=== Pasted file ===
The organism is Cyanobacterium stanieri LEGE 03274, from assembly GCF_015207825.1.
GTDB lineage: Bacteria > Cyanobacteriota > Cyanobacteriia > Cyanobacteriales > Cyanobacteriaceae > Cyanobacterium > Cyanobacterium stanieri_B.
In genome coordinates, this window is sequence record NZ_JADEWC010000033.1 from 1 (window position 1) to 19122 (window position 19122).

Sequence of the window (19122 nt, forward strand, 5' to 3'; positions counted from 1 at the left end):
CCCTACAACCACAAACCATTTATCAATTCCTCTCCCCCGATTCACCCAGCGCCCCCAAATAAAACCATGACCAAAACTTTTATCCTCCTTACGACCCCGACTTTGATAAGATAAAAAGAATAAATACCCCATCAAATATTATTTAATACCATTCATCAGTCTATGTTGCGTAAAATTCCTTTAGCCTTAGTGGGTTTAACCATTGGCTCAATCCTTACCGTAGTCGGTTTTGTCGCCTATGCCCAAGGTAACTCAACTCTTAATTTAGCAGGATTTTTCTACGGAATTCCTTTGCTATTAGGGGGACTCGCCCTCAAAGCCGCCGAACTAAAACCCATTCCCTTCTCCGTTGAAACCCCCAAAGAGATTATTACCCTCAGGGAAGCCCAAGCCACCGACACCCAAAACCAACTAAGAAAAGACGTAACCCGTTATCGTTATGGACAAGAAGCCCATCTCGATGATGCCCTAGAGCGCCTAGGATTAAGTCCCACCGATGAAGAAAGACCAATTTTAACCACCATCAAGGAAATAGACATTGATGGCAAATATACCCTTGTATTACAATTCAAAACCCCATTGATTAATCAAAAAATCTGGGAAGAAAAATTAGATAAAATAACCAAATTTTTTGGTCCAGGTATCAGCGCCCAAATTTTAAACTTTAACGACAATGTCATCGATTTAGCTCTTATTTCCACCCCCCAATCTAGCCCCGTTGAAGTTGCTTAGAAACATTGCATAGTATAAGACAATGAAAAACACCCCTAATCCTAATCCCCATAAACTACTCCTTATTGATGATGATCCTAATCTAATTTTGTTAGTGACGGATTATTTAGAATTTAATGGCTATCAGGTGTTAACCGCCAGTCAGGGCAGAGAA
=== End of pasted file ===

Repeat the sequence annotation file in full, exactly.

The organism is Cyanobacterium stanieri LEGE 03274, from assembly GCF_015207825.1.
GTDB lineage: Bacteria > Cyanobacteriota > Cyanobacteriia > Cyanobacteriales > Cyanobacteriaceae > Cyanobacterium > Cyanobacterium stanieri_B.
In genome coordinates, this window is sequence record NZ_JADEWC010000033.1 from 1 (window position 1) to 19122 (window position 19122).

Sequence of the window (19122 nt, forward strand, 5' to 3'; positions counted from 1 at the left end):
CCCTACAACCACAAACCATTTATCAATTCCTCTCCCCCGATTCACCCAGCGCCCCCAAATAAAACCATGACCAAAACTTTTATCCTCCTTACGACCCCGACTTTGATAAGATAAAAAGAATAAATACCCCATCAAATATTATTTAATACCATTCATCAGTCTATGTTGCGTAAAATTCCTTTAGCCTTAGTGGGTTTAACCATTGGCTCAATCCTTACCGTAGTCGGTTTTGTCGCCTATGCCCAAGGTAACTCAACTCTTAATTTAGCAGGATTTTTCTACGGAATTCCTTTGCTATTAGGGGGACTCGCCCTCAAAGCCGCCGAACTAAAACCCATTCCCTTCTCCGTTGAAACCCCCAAAGAGATTATTACCCTCAGGGAAGCCCAAGCCACCGACACCCAAAACCAACTAAGAAAAGACGTAACCCGTTATCGTTATGGACAAGAAGCCCATCTCGATGATGCCCTAGAGCGCCTAGGATTAAGTCCCACCGATGAAGAAAGACCAATTTTAACCACCATCAAGGAAATAGACATTGATGGCAAATATACCCTTGTATTACAATTCAAAACCCCATTGATTAATCAAAAAATCTGGGAAGAAAAATTAGATAAAATAACCAAATTTTTTGGTCCAGGTATCAGCGCCCAAATTTTAAACTTTAACGACAATGTCATCGATTTAGCTCTTATTTCCACCCCCCAATCTAGCCCCGTTGAAGTTGCTTAGAAACATTGCATAGTATAAGACAATGAAAAACACCCCTAATCCTAATCCCCATAAACTACTCCTTATTGATGATGATCCTAATCTAATTTTGTTAGTGACGGATTATTTAGAATTTAATGGCTATCAGGTGTTAACCGCCAGTCAGGGCAGAGAA